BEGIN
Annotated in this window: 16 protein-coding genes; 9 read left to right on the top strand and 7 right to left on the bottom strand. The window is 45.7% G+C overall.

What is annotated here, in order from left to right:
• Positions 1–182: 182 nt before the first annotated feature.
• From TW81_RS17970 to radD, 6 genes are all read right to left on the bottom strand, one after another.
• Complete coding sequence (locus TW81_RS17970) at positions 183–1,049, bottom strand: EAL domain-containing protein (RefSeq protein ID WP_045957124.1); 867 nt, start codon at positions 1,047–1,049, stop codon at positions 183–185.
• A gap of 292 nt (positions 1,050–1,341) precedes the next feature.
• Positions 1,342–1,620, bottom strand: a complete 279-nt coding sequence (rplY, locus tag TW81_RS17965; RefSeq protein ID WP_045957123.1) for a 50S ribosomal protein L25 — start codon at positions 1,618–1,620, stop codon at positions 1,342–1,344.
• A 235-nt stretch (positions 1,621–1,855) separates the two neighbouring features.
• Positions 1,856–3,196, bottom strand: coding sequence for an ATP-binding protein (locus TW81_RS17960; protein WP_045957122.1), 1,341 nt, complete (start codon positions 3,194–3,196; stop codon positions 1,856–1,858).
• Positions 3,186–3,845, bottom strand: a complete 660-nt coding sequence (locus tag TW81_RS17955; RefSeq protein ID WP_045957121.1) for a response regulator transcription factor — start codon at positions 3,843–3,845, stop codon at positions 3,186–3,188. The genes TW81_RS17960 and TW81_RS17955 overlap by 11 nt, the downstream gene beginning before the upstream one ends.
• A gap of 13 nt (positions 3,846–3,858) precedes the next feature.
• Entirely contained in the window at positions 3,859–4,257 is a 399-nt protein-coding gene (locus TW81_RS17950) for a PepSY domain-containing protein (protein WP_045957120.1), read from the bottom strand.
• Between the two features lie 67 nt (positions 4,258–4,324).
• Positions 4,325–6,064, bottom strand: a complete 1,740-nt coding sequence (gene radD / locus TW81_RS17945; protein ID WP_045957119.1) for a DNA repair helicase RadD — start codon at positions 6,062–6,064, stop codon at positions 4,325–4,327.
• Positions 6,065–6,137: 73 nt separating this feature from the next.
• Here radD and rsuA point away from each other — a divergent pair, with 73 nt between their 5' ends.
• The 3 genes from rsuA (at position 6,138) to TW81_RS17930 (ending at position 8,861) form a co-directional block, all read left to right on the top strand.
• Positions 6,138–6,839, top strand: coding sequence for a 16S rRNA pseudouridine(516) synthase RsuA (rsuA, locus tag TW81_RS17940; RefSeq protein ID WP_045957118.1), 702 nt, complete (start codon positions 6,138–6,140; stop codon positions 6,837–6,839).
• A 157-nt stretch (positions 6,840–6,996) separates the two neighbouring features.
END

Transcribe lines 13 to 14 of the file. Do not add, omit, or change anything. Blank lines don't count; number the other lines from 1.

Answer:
• Between the two features lie 67 nt (positions 4,258–4,324).
• Positions 4,325–6,064, bottom strand: a complete 1,740-nt coding sequence (gene radD / locus TW81_RS17945; protein ID WP_045957119.1) for a DNA repair helicase RadD — start codon at positions 6,062–6,064, stop codon at positions 4,325–4,327.